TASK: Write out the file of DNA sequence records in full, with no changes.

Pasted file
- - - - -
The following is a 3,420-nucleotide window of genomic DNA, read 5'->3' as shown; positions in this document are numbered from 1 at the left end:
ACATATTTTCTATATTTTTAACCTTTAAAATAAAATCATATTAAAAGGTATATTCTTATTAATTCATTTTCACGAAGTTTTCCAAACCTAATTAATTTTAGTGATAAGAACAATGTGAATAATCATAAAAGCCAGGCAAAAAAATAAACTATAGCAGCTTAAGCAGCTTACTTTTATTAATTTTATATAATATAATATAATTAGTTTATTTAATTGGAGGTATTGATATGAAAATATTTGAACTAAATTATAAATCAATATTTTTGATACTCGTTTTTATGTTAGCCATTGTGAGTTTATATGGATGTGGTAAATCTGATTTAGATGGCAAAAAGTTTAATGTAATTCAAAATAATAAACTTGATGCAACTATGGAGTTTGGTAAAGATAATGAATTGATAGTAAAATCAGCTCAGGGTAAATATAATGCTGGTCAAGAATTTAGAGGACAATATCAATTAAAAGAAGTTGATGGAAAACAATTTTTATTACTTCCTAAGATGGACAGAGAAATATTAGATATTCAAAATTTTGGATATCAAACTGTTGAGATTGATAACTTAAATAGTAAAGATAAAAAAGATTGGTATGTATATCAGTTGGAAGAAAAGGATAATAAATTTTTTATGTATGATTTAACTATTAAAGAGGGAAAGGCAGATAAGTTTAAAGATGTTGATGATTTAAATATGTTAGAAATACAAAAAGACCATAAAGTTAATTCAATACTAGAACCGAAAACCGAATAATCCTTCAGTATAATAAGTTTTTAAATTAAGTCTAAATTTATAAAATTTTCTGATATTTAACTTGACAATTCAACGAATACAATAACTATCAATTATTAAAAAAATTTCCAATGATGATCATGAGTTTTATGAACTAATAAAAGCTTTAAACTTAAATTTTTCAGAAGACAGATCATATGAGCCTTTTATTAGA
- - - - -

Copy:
The following is a 3,420-nucleotide window of genomic DNA, read 5'->3' as shown; positions in this document are numbered from 1 at the left end:
ACATATTTTCTATATTTTTAACCTTTAAAATAAAATCATATTAAAAGGTATATTCTTATTAATTCATTTTCACGAAGTTTTCCAAACCTAATTAATTTTAGTGATAAGAACAATGTGAATAATCATAAAAGCCAGGCAAAAAAATAAACTATAGCAGCTTAAGCAGCTTACTTTTATTAATTTTATATAATATAATATAATTAGTTTATTTAATTGGAGGTATTGATATGAAAATATTTGAACTAAATTATAAATCAATATTTTTGATACTCGTTTTTATGTTAGCCATTGTGAGTTTATATGGATGTGGTAAATCTGATTTAGATGGCAAAAAGTTTAATGTAATTCAAAATAATAAACTTGATGCAACTATGGAGTTTGGTAAAGATAATGAATTGATAGTAAAATCAGCTCAGGGTAAATATAATGCTGGTCAAGAATTTAGAGGACAATATCAATTAAAAGAAGTTGATGGAAAACAATTTTTATTACTTCCTAAGATGGACAGAGAAATATTAGATATTCAAAATTTTGGATATCAAACTGTTGAGATTGATAACTTAAATAGTAAAGATAAAAAAGATTGGTATGTATATCAGTTGGAAGAAAAGGATAATAAATTTTTTATGTATGATTTAACTATTAAAGAGGGAAAGGCAGATAAGTTTAAAGATGTTGATGATTTAAATATGTTAGAAATACAAAAAGACCATAAAGTTAATTCAATACTAGAACCGAAAACCGAATAATCCTTCAGTATAATAAGTTTTTAAATTAAGTCTAAATTTATAAAATTTTCTGATATTTAACTTGACAATTCAACGAATACAATAACTATCAATTATTAAAAAAATTTCCAATGATGATCATGAGTTTTATGAACTAATAAAAGCTTTAAACTTAAATTTTTCAGAAGACAGATCATATGAGCCTTTTATTAGA